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Comment: I call BS on this article. (Score 2) 368

by Bomarc (#48180049) Attached to: Apple Doesn't Design For Yesterday
Though I'm not a bit fan of MS... They continually have shown that they have no problem leaving old architecture in the dust -- when it suits them. When 2K3 came out, they made a "code optimization" change that left all P1, P2, P-Pro multi-processors behind. Few of their drivers are compatible from one version of an OS to another (and they can be digitally signed to one version). MS has not problem leaving "old" tech in the dust.

Because Mac chose a bad font .. don't attack MS.

Comment: Re:Because they don't want to. (Score 0) 261

by Bomarc (#48132785) Attached to: Ask Slashdot: Why Can't Google Block Spam In Gmail?
The meat of the idea relates to --- and using Spamcop. They have a working techniques of tracing email to it's origin and to determine of the header of the message is forged. In short, if the origin & header is good, the email is good. There is also a need to check to see if some systems are open-relays, and just ignoring all email from that IP address.
(oh joy... watch now as people ignore the "in short" part of the comment and jump on the "these are the problems" band wagon....)
And related ... there should be the ability for me to restrict where my email is access to/from and where it was sent from. I'm not going to Russia -- so why can't I block all access to my account from Russia?

Comment: Because they don't want to. (Score 0, Flamebait) 261

by Bomarc (#48131865) Attached to: Ask Slashdot: Why Can't Google Block Spam In Gmail?
I had a meeting with the M$ person ... in charge of blocking spam. I presented to him an method that would block all forged spam (and would make most spam as we know it not viable). His (non) response was that they are working on their own techniques, mathematical models etc. Simple techniques (such as comparing the origin of the email with the domain) was beyond him. (There was a LOT more to my presentation that just this; this single part presented here to convey the concept).

Comment: Similar problem with PepLink (Score 1) 204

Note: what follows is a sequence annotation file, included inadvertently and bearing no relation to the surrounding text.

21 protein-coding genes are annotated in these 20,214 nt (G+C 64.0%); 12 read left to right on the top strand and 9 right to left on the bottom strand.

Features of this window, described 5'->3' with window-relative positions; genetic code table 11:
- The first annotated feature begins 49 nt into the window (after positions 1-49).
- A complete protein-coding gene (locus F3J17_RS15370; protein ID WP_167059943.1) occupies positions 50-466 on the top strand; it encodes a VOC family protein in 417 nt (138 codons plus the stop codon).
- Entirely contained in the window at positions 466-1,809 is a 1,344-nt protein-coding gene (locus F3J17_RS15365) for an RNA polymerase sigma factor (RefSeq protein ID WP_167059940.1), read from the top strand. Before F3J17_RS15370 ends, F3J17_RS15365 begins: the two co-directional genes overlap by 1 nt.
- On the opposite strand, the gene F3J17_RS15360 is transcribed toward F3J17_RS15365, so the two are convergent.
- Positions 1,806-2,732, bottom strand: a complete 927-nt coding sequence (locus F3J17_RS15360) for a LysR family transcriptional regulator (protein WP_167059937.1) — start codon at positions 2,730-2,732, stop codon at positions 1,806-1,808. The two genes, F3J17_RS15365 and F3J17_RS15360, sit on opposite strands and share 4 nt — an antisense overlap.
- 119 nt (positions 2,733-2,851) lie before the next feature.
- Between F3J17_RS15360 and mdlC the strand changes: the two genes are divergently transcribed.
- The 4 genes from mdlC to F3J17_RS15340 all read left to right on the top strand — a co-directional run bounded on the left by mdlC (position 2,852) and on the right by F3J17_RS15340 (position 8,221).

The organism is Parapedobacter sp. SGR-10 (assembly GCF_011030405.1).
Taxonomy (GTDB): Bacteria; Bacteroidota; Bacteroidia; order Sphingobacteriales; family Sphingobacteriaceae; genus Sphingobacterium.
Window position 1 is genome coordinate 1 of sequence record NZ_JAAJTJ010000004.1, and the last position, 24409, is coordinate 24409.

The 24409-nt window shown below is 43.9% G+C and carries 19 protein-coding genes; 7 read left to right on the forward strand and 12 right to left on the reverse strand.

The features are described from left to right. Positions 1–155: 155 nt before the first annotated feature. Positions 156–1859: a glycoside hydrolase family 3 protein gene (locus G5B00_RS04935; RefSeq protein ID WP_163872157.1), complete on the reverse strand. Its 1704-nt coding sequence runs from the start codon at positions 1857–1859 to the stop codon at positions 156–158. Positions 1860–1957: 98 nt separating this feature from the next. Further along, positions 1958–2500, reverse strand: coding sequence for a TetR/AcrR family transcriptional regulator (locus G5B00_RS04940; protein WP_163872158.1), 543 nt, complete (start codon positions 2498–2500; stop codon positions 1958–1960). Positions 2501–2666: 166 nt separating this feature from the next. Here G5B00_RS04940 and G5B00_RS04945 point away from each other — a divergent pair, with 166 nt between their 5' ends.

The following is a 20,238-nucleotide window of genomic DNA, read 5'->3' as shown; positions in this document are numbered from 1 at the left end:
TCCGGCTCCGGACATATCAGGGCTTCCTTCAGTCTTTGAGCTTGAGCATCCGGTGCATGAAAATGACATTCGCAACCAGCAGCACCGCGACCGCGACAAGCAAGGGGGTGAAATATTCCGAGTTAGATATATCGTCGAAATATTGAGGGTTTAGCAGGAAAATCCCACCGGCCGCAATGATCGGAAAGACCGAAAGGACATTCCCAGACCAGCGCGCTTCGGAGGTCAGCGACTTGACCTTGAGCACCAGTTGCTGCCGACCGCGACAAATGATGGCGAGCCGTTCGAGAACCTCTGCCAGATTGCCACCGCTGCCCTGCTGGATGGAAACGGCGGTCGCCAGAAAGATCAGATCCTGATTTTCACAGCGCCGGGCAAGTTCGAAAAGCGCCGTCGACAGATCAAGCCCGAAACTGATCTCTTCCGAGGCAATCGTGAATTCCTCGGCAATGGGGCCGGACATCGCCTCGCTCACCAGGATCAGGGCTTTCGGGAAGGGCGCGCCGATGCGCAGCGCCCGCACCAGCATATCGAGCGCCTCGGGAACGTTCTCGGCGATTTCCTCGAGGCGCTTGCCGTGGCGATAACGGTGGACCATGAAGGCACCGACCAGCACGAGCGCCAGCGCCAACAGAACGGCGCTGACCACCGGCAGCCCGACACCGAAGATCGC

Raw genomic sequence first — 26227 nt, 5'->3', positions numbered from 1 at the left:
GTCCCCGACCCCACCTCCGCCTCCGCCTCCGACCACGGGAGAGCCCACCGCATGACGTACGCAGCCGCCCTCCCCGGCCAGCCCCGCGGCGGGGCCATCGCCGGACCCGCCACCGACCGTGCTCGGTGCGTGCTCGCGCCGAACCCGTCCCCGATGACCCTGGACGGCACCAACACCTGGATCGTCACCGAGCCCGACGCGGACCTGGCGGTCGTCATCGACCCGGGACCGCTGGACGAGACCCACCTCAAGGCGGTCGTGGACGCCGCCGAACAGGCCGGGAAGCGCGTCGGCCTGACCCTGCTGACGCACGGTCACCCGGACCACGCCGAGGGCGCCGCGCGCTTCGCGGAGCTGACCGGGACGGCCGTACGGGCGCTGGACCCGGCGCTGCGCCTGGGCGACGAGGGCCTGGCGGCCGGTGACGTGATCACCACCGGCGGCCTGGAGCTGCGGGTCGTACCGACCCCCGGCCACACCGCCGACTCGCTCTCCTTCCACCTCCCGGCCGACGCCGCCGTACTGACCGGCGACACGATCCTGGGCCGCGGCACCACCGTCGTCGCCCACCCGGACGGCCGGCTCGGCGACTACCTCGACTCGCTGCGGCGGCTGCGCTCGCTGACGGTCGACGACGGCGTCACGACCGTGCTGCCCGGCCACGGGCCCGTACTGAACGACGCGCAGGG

During install and setup, I noted a couple inconsistencies; and contacted support. They indicated that I did not need to worry about it (the problems). The device is designed to handle more than one incoming high-speed internet line.. and to load balance and fail over should one (internet line) stop working. My primary (Comcast) failed; and the united did not 'fail over' as advertised (Also the problems from long ago now were obvious: The unit failed, and the 'fail over option' never did work as advertised).

I contacted support: the unit was out of warranty; did I wish to purchase another?

Comment: Re:I dunno about LEDs, but CFLs don't last (Score 4, Insightful) 602

by Bomarc (#48001923) Attached to: The Great Lightbulb Conspiracy
I refuse to get any any more LED light bulbs... every one that I've purchased - from multiple companies - has burned out prematurely. NOT WORTH THE COST. And CF are dangerous. (If one breaks, you need to open the windows and leave the room for 1/2 hr.) Further - no viable light bulb replacements will work with dimmer switches (Which my house has many).

Comment: Bad assumptions... (Score 2) 197

by Bomarc (#46990393) Attached to: 7.1 Billion People, 7.1 Billion Mobile Phone Accounts Activated
Several bad assumptions were caught -- however one that I've not seen (yet) is the assumption that all the cell phone are "smart" (aka latest tech features form and function). I for one don't want one (if you gave it to me I'd quickly sell it before it was stolen). I also know of many people that don't want one. Many of us like our old desktop/laptop/server. I'm also not into the idea of sharing my phone when I want to watch TV.

It's time to boot, do your boot ROMs know where your disk controllers are?